I also agree with the conclusions reached in Parts II and III, and I concur in the judgment.


1.   The Honorable Ralph R. Erickson, then Chief Judge of the United States District Court for the District of North Dakota.

2.   “A suit to enforce a coordination-of-benefits provision is a suit to enforce the plan in which the provision appears.” Winstead v. J.C. Penney Co., 933 F.2d 576, 579 (7th Cir. 1991).

3.   In the district court, FA argued that none of Dakotas' claims are ripe. Dakotas conceded that claims for future unpaid medical expenses are not ripe. See Cent. States, Se. & Sw. Areas Health & Welfare Fund v. Student Assur. Servs., Inc., 797 F.3d 512, 515 (8th Cir. 2015).

4.   See Cent. States, Se. & Sw. Areas Health & Welfare Fund v. Am. Int'l Grp., Inc., 840 F.3d 448 (7th Cir. 2016); Student Servs., 797 F.3d at 515; Cent. States, Se.& Sw. Areas Health & Welfare Fund v. Gerber Life Ins. Co., 771 F.3d 150 (2d Cir. 2014); Cent. States, Se. & Sw. Areas Health & Welfare Fund v. First Agency, Inc., 756 F.3d 954 (6th Cir. 2014); Cent. States, Se. & Sw. Areas Health & Welfare Fund v. Health Special Risk, Inc., 756 F.3d 356 (5th Cir. 2014); Cent. States, Se. & Sw. Areas Health & Welfare Fund v. Bollinger, Inc., 573 Fed.Appx. 197 (3d Cir. 2014).

5.   In the Sixth Circuit's Central States case, the district court granted a declaratory judgment under § 502(a)(3) declaring that FA had primary liability for future student losses, and the Sixth Circuit upheld the primary liability ruling while reversing the award of money damages as inappropriate § 502(a)(3) relief under Knudson. First Agency, 756 F.3d at 957–61.

6.   We are mindful of the Supreme Court's caution that limiting the relief available under § 502(a)(3) to “whatever relief a common-law court of equity could provide [for a breach of trust] would limit the relief not at all.” Mertens, 508 U.S. at 257, 113 S.Ct. 2063. But the § 502(a)(3) relief sought in Mertens was compensatory damages from a non-fiduciary. In this case, an ERISA fiduciary seeks declaratory relief “to enforce ․ the terms of the plan,” relief that was historically available in courts of equity. “Many claims in equity ․ had as their major purpose a declaration of rights, so that the plaintiff might proceed with an intelligent understanding of what he could and could not legally do.” 1 D. Dobbs, Law of Remedies § 2.1(2), pp. 61 (2d ed. 1993).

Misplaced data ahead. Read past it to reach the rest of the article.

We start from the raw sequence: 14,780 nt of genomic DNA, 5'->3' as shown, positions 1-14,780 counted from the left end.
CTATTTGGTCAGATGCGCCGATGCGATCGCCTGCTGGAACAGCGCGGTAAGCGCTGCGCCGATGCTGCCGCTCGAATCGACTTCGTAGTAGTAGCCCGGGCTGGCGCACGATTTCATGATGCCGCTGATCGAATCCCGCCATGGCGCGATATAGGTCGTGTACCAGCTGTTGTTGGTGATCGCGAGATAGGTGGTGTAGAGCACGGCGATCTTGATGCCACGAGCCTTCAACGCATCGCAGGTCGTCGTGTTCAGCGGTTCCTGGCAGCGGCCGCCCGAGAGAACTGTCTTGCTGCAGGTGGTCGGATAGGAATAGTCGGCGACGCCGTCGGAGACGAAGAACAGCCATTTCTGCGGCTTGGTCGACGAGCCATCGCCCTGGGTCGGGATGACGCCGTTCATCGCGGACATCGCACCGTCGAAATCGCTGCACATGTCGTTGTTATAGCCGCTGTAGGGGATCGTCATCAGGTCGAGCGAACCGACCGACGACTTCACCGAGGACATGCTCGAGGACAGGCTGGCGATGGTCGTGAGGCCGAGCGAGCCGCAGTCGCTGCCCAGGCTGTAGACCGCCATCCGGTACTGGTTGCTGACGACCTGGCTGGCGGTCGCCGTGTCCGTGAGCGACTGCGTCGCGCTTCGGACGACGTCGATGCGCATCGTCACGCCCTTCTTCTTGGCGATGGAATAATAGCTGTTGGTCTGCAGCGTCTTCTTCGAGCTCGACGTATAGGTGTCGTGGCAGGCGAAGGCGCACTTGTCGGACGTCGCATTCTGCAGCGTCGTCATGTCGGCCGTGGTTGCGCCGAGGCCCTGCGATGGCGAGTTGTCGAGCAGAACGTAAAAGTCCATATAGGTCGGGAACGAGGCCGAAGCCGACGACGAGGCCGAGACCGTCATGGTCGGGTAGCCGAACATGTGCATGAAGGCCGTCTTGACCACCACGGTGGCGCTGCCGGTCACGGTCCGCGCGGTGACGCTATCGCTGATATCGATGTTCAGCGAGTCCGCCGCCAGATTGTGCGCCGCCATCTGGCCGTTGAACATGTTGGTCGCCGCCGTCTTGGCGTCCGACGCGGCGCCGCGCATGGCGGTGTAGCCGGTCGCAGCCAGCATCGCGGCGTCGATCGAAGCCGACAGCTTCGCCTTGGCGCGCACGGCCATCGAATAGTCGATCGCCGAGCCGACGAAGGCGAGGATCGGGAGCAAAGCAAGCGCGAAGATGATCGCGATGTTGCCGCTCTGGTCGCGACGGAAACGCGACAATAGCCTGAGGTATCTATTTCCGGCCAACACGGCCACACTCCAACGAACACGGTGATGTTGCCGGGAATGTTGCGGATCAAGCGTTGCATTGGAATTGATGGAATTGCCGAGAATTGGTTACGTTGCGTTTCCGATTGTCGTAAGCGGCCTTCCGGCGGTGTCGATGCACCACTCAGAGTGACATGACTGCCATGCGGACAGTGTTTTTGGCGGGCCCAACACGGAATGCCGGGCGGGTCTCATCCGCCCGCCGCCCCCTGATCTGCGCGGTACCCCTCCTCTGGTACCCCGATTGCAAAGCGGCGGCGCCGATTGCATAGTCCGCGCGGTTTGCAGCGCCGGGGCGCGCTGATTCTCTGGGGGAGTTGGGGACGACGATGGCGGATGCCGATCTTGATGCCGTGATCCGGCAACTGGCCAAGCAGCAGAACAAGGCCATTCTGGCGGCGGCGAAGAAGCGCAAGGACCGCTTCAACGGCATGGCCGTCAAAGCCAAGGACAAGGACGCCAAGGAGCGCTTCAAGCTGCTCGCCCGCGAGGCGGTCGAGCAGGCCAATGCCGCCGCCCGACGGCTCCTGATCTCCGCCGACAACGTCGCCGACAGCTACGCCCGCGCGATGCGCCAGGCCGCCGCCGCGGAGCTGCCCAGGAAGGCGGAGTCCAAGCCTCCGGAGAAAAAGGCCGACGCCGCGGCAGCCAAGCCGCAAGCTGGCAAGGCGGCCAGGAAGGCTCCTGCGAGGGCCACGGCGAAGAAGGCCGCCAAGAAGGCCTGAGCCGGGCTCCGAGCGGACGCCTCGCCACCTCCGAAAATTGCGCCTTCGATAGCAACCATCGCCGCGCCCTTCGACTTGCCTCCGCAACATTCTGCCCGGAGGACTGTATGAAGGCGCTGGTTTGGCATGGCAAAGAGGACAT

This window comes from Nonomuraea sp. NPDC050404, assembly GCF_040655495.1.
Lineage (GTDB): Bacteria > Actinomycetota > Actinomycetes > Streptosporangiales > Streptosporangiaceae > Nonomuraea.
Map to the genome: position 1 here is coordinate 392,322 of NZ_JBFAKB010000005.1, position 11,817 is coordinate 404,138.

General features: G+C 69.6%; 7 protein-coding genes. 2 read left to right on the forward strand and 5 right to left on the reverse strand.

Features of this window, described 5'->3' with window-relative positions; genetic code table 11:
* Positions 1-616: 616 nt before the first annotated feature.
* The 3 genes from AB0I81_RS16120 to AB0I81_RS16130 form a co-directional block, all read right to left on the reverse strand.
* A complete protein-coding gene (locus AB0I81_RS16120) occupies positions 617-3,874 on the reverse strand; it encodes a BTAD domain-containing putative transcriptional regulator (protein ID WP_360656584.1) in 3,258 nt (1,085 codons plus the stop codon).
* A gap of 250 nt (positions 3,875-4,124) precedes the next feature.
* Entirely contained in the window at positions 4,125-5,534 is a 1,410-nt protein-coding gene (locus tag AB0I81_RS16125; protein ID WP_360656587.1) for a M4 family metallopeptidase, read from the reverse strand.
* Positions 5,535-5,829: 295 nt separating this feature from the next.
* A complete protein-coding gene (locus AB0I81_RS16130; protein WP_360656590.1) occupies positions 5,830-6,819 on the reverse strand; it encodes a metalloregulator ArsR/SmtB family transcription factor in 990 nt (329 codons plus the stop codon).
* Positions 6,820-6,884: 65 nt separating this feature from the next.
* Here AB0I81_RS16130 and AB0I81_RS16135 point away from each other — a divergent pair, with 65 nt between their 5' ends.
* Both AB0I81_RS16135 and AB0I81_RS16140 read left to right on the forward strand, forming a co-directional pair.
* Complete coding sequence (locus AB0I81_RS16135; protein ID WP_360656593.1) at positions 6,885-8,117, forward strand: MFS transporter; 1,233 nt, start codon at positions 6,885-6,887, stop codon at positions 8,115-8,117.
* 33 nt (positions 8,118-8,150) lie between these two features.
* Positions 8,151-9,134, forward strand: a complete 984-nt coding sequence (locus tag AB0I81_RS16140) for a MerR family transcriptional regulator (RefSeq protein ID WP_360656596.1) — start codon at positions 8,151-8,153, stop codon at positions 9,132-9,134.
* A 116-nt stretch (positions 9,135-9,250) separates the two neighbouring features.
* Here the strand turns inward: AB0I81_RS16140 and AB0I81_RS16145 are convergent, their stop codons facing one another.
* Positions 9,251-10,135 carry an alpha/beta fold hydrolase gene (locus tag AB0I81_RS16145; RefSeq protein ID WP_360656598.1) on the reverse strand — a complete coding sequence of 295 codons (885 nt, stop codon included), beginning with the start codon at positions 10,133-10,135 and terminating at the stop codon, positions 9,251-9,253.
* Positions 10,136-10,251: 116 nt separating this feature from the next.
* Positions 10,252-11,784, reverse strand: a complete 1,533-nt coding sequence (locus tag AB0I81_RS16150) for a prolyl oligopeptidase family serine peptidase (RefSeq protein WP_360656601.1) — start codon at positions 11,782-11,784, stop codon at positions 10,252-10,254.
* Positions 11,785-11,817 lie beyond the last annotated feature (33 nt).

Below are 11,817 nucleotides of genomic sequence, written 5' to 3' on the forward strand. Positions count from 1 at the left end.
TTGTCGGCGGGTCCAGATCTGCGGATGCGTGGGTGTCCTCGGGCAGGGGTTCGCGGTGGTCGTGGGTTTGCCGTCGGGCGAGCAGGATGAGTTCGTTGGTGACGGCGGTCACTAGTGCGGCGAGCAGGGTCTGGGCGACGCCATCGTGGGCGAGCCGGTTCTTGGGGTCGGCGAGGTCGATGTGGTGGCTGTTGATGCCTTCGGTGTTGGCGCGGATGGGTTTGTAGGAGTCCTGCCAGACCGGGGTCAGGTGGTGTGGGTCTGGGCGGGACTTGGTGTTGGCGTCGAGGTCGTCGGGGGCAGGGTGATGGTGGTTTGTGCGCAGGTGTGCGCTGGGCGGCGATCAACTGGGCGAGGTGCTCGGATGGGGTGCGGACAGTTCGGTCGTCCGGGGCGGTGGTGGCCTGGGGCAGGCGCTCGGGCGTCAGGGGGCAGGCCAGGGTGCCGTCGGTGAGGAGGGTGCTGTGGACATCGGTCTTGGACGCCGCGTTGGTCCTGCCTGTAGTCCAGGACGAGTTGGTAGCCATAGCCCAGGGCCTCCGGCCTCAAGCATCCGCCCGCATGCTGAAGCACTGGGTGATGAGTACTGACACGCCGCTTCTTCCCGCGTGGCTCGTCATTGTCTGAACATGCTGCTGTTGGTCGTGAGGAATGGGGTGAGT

7.   We note that, long before ERISA was enacted, “a common way in which disputes over which insurance carrier is liable to a particular claimant are resolved is by a suit for a declaratory judgment brought by one of the carriers against the other.” Winstead, 933 F.2d at 577. A district court should consider whether this is a relevant “other consideration” in applying the non-Westerhaus factors.

LOKEN, Circuit Judge.